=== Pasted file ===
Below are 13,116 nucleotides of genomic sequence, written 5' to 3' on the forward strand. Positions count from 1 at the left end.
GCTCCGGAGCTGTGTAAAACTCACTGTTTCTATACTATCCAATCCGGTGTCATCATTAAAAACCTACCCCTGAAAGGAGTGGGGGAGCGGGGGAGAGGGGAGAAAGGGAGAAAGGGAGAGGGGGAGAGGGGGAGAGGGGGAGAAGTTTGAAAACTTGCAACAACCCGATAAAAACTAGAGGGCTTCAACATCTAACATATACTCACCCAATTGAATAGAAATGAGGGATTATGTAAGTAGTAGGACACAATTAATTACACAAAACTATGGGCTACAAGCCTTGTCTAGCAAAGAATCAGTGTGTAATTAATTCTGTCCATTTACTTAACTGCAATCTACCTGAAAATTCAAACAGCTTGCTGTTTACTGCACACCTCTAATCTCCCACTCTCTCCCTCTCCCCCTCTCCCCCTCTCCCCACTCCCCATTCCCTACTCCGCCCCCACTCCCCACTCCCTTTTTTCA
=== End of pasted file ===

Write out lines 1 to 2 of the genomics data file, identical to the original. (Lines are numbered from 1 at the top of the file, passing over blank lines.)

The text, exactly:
Below are 13,116 nucleotides of genomic sequence, written 5' to 3' on the forward strand. Positions count from 1 at the left end.
GCTCCGGAGCTGTGTAAAACTCACTGTTTCTATACTATCCAATCCGGTGTCATCATTAAAAACCTACCCCTGAAAGGAGTGGGGGAGCGGGGGAGAGGGGAGAAAGGGAGAAAGGGAGAGGGGGAGAGGGGGAGAGGGGGAGAAGTTTGAAAACTTGCAACAACCCGATAAAAACTAGAGGGCTTCAACATCTAACATATACTCACCCAATTGAATAGAAATGAGGGATTATGTAAGTAGTAGGACACAATTAATTACACAAAACTATGGGCTACAAGCCTTGTCTAGCAAAGAATCAGTGTGTAATTAATTCTGTCCATTTACTTAACTGCAATCTACCTGAAAATTCAAACAGCTTGCTGTTTACTGCACACCTCTAATCTCCCACTCTCTCCCTCTCCCCCTCTCCCCCTCTCCCCACTCCCCATTCCCTACTCCGCCCCCACTCCCCACTCCCTTTTTTCA